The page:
“Bob Kaiser takes the reader past the clichés and caricatures of Washington, and tells a very human story. He leaves the reader with an understanding of how it is possible that American government has reached a point where it now struggles to meet our most basic challenges. Kaiser calls upon a deep understanding of Washington and a writer’s gift for telling a fascinating but true story. This is an important and compelling book.”
-Senator Chuck Hagel
“ So Damn Much Money tells the story of how lobbyists and lobbying have hijacked American government and made Washington into an unexpected venue for getting rich. Well documented and fascinating.”
-Kevin Phillips, author, Bad Money
“Illuminating . . . Kaiser’s narrative skills are formidable. He can make a suspenseful story out of a twenty-five or thirty-year-old dustup over academic earmarks . . . But where So Damn Much Money really stands out is in the chapters that trace the broader trends that Cassidy’s rise represented . . . If the outlines of this squalid story are familiar, the details . . . still have the power to shock, and the corrosive influence of high-powered lobbying is clear.”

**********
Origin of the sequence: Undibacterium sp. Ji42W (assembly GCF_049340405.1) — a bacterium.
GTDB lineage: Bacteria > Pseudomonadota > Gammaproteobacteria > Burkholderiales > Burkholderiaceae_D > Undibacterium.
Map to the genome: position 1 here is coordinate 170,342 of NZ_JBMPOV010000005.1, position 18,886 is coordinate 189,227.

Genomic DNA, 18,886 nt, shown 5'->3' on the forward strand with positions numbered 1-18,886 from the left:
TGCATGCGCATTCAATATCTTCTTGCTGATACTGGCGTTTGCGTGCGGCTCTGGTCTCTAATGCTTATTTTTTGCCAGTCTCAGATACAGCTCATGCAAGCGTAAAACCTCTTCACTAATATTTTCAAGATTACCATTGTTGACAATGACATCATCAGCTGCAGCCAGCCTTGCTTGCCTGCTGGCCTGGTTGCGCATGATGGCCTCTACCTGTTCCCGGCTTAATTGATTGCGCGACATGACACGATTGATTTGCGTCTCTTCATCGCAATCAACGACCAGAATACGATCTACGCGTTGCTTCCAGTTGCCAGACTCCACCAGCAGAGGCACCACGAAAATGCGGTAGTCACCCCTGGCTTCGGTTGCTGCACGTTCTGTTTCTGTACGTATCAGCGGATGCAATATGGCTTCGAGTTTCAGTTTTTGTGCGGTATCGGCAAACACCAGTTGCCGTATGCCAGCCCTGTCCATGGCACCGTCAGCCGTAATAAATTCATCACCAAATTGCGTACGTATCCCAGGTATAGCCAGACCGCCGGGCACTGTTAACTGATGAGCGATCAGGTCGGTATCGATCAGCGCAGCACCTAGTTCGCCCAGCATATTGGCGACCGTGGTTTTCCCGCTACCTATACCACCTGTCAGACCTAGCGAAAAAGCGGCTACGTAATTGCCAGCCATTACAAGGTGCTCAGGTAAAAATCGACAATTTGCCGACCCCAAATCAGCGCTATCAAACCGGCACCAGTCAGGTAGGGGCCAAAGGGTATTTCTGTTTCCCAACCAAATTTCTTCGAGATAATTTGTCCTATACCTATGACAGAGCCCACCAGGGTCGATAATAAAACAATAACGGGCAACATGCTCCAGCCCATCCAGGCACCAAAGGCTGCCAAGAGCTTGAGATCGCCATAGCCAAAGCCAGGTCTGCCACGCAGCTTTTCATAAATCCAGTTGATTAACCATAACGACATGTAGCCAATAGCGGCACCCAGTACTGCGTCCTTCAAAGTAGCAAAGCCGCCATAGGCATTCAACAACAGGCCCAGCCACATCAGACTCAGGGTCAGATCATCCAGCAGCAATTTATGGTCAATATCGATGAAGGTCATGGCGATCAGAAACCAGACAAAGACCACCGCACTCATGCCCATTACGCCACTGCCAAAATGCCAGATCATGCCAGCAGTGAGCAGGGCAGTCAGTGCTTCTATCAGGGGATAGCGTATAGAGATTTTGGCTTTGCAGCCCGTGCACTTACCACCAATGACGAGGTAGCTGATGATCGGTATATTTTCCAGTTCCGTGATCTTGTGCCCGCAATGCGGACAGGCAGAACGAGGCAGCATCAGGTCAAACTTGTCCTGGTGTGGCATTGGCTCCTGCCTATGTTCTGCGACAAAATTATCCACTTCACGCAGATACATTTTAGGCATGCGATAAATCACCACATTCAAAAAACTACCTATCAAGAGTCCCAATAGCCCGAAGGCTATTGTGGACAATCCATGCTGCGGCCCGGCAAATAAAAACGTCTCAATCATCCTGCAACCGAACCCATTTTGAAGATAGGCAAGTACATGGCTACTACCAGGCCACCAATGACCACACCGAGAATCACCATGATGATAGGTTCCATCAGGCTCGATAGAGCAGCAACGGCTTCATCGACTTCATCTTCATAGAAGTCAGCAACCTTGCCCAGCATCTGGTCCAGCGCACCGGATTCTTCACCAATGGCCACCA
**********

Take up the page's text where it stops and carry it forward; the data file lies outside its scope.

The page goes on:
-Michael Tomasky, The New York Review of Books
“A timely and important read . . . The American people may not be pushing for reform of the appropriations method or the campaign finance system, but So Damn Much Money will at least show its readers why they should care. Kaiser brilliantly succeeds in illuminating the little-known ways that American policy is made, and how well-placed and well-connected people are able to profit from the holes in the American system.”
-Joshua Spivak, San Francisco Chronicle